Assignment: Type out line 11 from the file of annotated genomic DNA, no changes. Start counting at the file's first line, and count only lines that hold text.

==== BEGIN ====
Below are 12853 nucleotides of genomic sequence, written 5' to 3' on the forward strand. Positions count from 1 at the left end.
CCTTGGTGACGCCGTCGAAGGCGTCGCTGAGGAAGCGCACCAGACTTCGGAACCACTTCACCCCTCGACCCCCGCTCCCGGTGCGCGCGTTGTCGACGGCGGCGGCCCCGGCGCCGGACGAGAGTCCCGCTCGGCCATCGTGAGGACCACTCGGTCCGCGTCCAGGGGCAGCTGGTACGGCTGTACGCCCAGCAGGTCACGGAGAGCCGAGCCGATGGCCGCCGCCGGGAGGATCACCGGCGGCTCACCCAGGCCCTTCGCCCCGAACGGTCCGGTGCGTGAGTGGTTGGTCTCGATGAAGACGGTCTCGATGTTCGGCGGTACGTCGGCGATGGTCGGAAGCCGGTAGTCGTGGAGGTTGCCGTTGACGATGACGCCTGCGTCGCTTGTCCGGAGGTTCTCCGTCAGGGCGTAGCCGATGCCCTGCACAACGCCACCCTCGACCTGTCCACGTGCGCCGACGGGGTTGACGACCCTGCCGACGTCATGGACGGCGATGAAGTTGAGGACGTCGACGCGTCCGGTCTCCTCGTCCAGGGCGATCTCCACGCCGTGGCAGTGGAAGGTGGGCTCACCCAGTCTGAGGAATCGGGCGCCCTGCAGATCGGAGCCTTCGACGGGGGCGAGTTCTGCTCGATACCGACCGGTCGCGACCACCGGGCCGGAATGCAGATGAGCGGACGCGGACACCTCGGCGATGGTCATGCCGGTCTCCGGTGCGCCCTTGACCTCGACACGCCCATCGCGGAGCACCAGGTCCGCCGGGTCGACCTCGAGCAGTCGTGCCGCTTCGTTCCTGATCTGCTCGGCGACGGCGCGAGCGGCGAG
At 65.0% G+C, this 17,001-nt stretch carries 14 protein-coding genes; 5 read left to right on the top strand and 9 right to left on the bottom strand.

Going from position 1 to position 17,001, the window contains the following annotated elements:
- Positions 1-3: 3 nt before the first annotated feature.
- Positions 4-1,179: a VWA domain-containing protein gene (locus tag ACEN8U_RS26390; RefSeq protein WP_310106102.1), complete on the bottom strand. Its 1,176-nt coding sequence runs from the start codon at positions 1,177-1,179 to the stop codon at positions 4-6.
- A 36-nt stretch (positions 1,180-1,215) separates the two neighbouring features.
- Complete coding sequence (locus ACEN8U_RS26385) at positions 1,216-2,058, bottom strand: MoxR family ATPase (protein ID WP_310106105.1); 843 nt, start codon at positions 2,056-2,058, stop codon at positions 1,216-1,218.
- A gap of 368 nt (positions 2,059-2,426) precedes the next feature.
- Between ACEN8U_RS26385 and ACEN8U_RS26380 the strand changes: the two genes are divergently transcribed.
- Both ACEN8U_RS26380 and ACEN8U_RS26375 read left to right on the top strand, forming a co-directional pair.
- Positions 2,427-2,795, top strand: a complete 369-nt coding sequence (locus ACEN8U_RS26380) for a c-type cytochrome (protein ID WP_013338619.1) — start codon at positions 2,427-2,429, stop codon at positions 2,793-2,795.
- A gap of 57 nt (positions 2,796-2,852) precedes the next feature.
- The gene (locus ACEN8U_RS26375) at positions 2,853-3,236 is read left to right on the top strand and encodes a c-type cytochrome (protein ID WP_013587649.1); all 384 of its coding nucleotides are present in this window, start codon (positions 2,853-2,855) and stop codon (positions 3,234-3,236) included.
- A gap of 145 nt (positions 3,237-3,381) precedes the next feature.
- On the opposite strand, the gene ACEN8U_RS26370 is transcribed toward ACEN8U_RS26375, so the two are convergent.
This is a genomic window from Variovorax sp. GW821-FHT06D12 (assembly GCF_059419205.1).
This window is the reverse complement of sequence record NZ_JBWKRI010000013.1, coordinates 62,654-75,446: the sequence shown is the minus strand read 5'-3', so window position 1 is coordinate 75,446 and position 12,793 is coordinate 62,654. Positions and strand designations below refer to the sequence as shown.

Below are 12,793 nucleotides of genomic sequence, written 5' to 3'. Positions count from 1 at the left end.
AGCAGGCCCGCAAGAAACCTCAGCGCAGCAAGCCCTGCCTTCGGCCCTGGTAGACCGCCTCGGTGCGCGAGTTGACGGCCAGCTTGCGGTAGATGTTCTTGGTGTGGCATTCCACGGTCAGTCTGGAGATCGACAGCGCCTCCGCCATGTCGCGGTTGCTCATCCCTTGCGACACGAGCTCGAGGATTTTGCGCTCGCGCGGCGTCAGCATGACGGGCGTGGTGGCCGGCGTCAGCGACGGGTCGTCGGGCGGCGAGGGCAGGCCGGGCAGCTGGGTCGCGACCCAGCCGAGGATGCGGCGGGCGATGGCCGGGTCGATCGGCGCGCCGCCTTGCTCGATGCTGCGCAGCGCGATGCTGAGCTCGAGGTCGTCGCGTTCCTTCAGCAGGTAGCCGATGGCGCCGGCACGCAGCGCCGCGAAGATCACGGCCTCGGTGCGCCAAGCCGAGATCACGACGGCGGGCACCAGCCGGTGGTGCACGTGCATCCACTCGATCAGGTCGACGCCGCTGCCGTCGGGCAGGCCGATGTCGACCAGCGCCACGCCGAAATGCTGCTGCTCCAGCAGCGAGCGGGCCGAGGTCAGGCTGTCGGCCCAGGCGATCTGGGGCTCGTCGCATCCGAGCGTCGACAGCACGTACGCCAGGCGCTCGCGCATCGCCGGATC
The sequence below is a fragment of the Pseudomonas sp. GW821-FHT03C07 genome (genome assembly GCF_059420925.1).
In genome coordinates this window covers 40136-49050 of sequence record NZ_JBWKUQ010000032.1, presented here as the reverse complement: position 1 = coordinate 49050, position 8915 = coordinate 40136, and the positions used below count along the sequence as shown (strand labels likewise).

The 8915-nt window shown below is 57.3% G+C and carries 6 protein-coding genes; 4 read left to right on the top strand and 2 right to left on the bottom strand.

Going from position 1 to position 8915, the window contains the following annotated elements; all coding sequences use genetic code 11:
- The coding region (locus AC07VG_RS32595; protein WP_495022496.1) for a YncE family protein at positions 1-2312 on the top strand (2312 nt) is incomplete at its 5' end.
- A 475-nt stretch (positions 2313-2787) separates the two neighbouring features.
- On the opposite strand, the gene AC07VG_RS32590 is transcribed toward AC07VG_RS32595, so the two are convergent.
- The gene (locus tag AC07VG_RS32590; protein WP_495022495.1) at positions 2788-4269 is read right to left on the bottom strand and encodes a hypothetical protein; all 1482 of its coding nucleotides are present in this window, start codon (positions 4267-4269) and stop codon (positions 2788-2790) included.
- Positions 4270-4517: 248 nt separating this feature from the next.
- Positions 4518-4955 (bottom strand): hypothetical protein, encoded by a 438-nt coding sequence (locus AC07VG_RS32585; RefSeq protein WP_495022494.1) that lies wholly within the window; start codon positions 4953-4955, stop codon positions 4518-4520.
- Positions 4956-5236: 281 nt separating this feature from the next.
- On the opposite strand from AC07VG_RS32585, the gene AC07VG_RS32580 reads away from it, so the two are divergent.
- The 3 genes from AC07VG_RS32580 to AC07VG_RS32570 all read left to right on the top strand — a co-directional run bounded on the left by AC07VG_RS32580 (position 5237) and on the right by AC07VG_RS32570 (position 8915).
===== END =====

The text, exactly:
- Both ACEN8U_RS26380 and ACEN8U_RS26375 read left to right on the top strand, forming a co-directional pair.